The cultural war has been in full bloom in U.S. education for at least five years. Now it has spread to public schools in Canada.
This war pits left-leaning liberal teachers, administrators, parents, and school board trustees against right-leaning conservatives. The liberals support many curricula and teaching methods that conservatives fundamentally reject, and there is, without a doubt, an insurmountable difference in what the two groups want from public education.
For example, these groups differ in their expectations for sexually explicit books carried in school libraries, especially in libraries for early- and middle-year students. They also differ in their expectations of transgendered males flouting their sexuality in drag queen story-hours. As well, they differ in who should be using female washrooms and changerooms, and whether transgendered males can play on female sports teams, especially in sports that involve body contact.
Increasingly, there have been flare-ups at school board meetings over these issues. In Brandon, Manitoba, for example, a large group of liberals crowded into Vincent Massey High School gymnasium to speak against a proposal to ban trans books from school libraries. On the other side, was a small group of parents and religious leaders who supported banning the books because they were “pornographic.”
A little over a year ago, a school trustee election took place in BC and many parents thought that their trustees did not represent their conservative concerns. Consequently, some parents formed Parents Voice BC (PVBC), dedicated to electing trustees who would put parental educational concerns at the top of the agenda. The group’s campaign slogan was “Take Back our Schools,” and PVBC proclaimed that candidates would support a policy that “schools should focus on preparing students for productive adulthood, not [on] the passing trends of the day.”
In Ontario, several candidates let their names stand for school board elections because “they objected to the increased focus on “critical race theory” and “radical gender ideology.” One of the contrary-minded candidates was a teacher, Chanel Pfahl, who reported in The Ottawa Citizen:
Unfortunately, as a teacher I have seen first-hand that activism in the educational system has resulted in teaching approaches that in my view are harmful to students and society. The current unhealthy fixation with gender, identity politics and victimization will not put our students in a position to face the challenges of the next decades.
These are only a few of the many polarizing issues that now plague public schools in Canada.
David Leis, Vice President of Engagement and Development at the Frontier Centre for Public Policy, has summed up these concerns when he said: “In Canada, people haven’t fully understood what’s really happening in … school curriculum…. And it’s not just simply about the sexualization of children. It is also about parental rights to educate their children in the way they see fit.”
An important question arises: What can be done so that the children of both conservatives and liberals can have the type of education they want? Battling this question in school board meetings is not helping. There must be a better way.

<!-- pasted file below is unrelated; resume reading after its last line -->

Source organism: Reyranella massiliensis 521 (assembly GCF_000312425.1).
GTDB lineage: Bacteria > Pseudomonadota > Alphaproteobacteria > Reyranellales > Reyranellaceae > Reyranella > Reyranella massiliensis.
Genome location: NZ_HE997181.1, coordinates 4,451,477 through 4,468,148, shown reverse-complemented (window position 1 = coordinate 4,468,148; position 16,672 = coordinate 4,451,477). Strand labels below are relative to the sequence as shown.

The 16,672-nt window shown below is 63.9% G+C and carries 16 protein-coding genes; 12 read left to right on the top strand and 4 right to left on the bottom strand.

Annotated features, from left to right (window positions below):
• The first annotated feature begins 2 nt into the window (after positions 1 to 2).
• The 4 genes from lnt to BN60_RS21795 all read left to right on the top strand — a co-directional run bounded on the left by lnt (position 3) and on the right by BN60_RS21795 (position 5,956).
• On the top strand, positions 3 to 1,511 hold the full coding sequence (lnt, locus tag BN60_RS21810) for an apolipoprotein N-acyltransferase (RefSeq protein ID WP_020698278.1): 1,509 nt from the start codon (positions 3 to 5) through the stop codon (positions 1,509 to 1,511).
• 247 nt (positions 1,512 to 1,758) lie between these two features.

Fortunately, the way to get the education parents desire can be arranged. We have, in fact, made this arrangement in medical service providing each Canadian with a medical card that can be used to obtain the medical services they need even if they must wait.
The card allowing Canadians to obtain these services is called a “voucher,” and vouchers could be used so that parents and their children could obtain the education that meets their needs. Most importantly, this would empower parents and disempower educational bureaucracies, like school trustees and teachers’ unions, that control much of what happens in public schools now.
In addition, empowering parents would create opportunities for teachers who want to escape from the public system to set up independent schools.
Likely the creation of these schools would take place in urban areas first, giving these children greater opportunities than students in rural areas. But as soon as a few independent schools were successfully set up, there would be increased pressure to provide independent schools in rural areas. The process of setting up truly independent schools would create competition resulting in more schools responding to the needs of students and their parents.
Before vouchering parents and their children, provincial and territorial governments would, of course, need to pass enabling legislation. One step to ensure that all schools fulfill their most important social requirement would be to require that all students meet achievement standards in the core subjects at the end of early, middle, and senior years.
There is extensive scholarly literature on the use of vouchers in education. Provincial and territorial governments can easily review this literature and coordinate their efforts through the Council of Ministers of Education.
Obviously, it is time for education ministries to deal with the increasing polarization in public schools. Rather than having school trustees try to force every student into the same mold, it is time to let more independent schools blossom and for students and their parents to find schools that meet their expectations. It is time to stop fighting over fundamental values and start giving students the education they and their parents value.
Rodney A. Clifton is professor emeritus at the University of Manitoba and a Senior Fellow at the Frontier Centre for Public Policy. His most recent book with Mark DeWolf is From Truth Comes Reconciliation: An Assessment of the Truth and Reconciliation Commission Report.